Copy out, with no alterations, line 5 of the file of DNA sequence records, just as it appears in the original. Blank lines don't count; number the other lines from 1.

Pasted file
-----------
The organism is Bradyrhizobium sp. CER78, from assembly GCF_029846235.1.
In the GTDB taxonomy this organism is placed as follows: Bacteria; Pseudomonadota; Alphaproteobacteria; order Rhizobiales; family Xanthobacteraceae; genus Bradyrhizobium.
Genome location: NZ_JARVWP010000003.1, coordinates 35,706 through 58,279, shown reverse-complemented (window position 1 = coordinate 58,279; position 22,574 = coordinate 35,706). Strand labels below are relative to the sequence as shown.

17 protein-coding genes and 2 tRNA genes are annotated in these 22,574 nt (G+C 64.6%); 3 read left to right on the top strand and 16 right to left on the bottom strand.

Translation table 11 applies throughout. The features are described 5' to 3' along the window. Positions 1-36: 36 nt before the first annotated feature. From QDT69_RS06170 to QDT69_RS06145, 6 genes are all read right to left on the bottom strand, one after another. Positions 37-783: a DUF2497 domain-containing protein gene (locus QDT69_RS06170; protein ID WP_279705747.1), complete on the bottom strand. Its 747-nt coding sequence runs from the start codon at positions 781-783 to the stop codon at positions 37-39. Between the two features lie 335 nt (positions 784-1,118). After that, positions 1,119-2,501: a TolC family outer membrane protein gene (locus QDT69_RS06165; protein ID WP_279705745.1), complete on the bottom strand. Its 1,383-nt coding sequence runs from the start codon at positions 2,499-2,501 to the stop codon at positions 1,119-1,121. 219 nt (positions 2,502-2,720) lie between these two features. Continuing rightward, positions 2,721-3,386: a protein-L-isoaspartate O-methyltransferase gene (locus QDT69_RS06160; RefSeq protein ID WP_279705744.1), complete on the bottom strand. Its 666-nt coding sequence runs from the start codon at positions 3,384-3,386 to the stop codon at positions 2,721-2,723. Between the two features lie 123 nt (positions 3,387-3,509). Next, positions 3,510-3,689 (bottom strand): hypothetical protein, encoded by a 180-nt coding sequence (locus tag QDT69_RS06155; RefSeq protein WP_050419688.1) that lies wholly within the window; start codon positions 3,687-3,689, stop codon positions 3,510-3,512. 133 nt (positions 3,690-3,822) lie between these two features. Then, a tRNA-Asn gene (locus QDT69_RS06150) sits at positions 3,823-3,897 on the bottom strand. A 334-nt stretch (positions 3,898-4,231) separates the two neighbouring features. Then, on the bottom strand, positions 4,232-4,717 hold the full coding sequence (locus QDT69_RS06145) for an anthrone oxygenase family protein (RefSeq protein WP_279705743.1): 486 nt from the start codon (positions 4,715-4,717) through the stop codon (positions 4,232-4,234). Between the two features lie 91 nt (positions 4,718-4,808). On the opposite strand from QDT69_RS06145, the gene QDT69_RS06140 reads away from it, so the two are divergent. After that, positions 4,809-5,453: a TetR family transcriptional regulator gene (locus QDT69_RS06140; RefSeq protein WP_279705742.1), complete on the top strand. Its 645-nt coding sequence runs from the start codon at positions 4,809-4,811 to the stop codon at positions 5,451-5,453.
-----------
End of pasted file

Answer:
Translation table 11 applies throughout. The features are described 5' to 3' along the window. Positions 1-36: 36 nt before the first annotated feature. From QDT69_RS06170 to QDT69_RS06145, 6 genes are all read right to left on the bottom strand, one after another. Positions 37-783: a DUF2497 domain-containing protein gene (locus QDT69_RS06170; protein ID WP_279705747.1), complete on the bottom strand. Its 747-nt coding sequence runs from the start codon at positions 781-783 to the stop codon at positions 37-39. Between the two features lie 335 nt (positions 784-1,118). After that, positions 1,119-2,501: a TolC family outer membrane protein gene (locus QDT69_RS06165; protein ID WP_279705745.1), complete on the bottom strand. Its 1,383-nt coding sequence runs from the start codon at positions 2,499-2,501 to the stop codon at positions 1,119-1,121. 219 nt (positions 2,502-2,720) lie between these two features. Continuing rightward, positions 2,721-3,386: a protein-L-isoaspartate O-methyltransferase gene (locus QDT69_RS06160; RefSeq protein ID WP_279705744.1), complete on the bottom strand. Its 666-nt coding sequence runs from the start codon at positions 3,384-3,386 to the stop codon at positions 2,721-2,723. Between the two features lie 123 nt (positions 3,387-3,509). Next, positions 3,510-3,689 (bottom strand): hypothetical protein, encoded by a 180-nt coding sequence (locus tag QDT69_RS06155; RefSeq protein WP_050419688.1) that lies wholly within the window; start codon positions 3,687-3,689, stop codon positions 3,510-3,512. 133 nt (positions 3,690-3,822) lie between these two features. Then, a tRNA-Asn gene (locus QDT69_RS06150) sits at positions 3,823-3,897 on the bottom strand. A 334-nt stretch (positions 3,898-4,231) separates the two neighbouring features. Then, on the bottom strand, positions 4,232-4,717 hold the full coding sequence (locus QDT69_RS06145) for an anthrone oxygenase family protein (RefSeq protein WP_279705743.1): 486 nt from the start codon (positions 4,715-4,717) through the stop codon (positions 4,232-4,234). Between the two features lie 91 nt (positions 4,718-4,808). On the opposite strand from QDT69_RS06145, the gene QDT69_RS06140 reads away from it, so the two are divergent. After that, positions 4,809-5,453: a TetR family transcriptional regulator gene (locus QDT69_RS06140; RefSeq protein WP_279705742.1), complete on the top strand. Its 645-nt coding sequence runs from the start codon at positions 4,809-4,811 to the stop codon at positions 5,451-5,453.